Take the 2-minute tour ×
Super User is a question and answer site for computer enthusiasts and power users. It's 100% free, no registration required.

How can I recognise in ubuntu from which package was command installed?

share|improve this question

2 Answers 2

up vote 2 down vote accepted

dpkg -S filename will find the package that filename came from. Use the full path. Searching for /usr/sbin/apache2 will find just that file, but searching for apache2 will give a long list.

To find the full path of a command use which as in which apache2.

You can also search the .list files in /var/lib/dpkg/info. This directory also lists the confiration files in the .confiles files. File names consist of the package name with a extension indicating the contents. This is likely the directory that the dpkg searches.

share|improve this answer
    
Now that's the way to do it. I realize now that I should probably learn APT a bit more even though I seldom need to use it for more advanced purposes. –  cmbrnt Jan 15 '11 at 16:15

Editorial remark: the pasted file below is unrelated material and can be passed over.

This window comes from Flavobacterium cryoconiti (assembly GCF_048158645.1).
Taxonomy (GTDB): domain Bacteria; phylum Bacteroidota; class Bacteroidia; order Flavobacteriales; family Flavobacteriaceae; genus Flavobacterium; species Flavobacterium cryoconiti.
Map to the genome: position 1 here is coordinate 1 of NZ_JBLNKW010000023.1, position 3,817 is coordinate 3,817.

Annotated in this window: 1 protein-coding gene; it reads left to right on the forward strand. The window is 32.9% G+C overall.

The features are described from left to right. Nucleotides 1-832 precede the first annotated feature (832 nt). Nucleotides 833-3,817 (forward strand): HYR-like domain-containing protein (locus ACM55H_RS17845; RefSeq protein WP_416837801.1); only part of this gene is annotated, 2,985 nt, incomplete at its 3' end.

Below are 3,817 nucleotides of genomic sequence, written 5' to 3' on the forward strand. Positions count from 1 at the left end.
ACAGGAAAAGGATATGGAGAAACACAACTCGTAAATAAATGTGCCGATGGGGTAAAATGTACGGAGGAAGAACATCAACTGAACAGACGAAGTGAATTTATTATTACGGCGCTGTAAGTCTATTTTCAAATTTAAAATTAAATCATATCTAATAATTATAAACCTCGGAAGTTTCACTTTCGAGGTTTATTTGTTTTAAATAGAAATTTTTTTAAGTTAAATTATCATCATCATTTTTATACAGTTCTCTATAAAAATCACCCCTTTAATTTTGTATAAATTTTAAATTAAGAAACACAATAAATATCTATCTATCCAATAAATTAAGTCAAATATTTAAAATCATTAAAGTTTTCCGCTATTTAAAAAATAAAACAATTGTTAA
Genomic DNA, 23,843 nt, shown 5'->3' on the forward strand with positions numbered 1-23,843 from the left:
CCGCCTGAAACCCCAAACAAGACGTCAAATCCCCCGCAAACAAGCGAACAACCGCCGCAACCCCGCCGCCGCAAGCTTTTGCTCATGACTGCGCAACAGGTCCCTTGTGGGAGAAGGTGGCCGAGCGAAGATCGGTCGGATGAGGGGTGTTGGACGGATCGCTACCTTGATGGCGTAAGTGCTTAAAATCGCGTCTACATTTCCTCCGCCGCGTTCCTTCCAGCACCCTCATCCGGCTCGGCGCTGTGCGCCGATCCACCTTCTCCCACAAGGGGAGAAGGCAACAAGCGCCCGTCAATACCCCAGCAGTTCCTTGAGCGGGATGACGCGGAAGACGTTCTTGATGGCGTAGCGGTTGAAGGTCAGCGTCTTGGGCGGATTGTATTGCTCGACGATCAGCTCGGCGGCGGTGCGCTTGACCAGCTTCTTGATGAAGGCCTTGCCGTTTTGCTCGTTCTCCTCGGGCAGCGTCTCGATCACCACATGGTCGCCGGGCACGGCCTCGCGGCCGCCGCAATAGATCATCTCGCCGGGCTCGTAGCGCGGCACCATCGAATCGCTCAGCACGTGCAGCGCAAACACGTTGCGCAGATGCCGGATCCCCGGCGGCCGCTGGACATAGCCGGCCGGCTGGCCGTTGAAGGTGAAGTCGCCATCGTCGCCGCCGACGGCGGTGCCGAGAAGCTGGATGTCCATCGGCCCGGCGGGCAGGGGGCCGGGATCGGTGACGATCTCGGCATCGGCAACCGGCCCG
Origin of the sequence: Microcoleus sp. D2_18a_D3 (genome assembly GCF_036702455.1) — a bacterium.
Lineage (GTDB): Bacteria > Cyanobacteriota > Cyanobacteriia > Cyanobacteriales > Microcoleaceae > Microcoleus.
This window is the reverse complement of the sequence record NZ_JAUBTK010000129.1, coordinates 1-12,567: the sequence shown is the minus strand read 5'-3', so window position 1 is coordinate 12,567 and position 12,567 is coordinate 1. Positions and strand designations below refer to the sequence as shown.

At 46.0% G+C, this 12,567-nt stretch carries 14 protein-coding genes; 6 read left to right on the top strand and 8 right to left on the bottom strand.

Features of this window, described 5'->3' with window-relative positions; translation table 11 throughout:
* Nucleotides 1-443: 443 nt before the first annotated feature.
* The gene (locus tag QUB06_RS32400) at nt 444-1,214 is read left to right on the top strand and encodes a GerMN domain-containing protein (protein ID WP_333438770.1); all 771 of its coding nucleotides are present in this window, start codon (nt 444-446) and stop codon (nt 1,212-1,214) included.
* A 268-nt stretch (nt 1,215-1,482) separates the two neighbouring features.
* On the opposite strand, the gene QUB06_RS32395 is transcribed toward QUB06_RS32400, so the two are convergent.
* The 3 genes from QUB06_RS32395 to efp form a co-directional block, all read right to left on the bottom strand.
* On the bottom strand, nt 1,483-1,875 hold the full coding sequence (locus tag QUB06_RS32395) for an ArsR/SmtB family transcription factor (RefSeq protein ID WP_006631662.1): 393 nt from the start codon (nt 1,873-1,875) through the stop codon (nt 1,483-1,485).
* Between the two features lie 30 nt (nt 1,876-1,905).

@cmbrnt I usually just search the directory, as it saves me running man dpkg to find the right switch. –  BillThor Jan 15 '11 at 16:21
    
If it's a file that's not in the path, which won't find it. You could use locate (or find) to find it in that case. –  Dennis Williamson Jan 15 '11 at 18:13
    
dpkg -S $(which filename) should work if you only know the short filename and not the full path, at least for an executable program. –  frabjous Jan 15 '11 at 18:14

One way of doing this (sometimes) is to run "apt-cache search <command>", which sometimes displays the package name. Don't quote me on this, but I think this depends on the information given in the verbose description of the package in the APT-repository. It might be the names of the files in the .deb-package, but that's less likely.

This is the method I use at least, and it works most of the time. Otherwise, Google usually helps.

share|improve this answer

Your Answer

 
discard

By posting your answer, you agree to the privacy policy and terms of service.

Not the answer you're looking for? Browse other questions tagged or ask your own question.